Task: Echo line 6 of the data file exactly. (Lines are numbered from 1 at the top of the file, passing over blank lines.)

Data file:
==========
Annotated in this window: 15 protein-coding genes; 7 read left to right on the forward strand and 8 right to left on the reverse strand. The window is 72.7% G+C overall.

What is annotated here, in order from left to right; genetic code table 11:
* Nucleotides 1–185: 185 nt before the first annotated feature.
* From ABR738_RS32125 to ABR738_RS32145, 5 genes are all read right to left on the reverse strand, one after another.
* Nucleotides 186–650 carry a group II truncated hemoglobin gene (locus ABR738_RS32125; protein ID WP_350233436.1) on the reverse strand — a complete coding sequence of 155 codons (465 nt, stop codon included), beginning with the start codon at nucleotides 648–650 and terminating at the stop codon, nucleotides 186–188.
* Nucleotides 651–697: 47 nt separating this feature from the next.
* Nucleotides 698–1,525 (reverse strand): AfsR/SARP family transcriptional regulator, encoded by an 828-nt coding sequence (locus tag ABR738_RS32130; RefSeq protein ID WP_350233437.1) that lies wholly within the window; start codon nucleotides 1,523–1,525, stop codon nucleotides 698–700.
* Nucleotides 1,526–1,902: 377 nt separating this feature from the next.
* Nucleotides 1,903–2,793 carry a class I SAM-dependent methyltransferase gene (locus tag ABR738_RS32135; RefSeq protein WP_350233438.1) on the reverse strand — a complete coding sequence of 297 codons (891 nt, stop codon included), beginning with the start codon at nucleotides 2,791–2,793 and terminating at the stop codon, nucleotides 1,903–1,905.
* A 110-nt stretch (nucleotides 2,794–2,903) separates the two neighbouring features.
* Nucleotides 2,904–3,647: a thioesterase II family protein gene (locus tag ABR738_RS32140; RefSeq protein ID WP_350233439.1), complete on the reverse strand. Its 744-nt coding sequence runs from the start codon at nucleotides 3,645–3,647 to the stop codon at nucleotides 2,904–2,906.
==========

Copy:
* Nucleotides 651–697: 47 nt separating this feature from the next.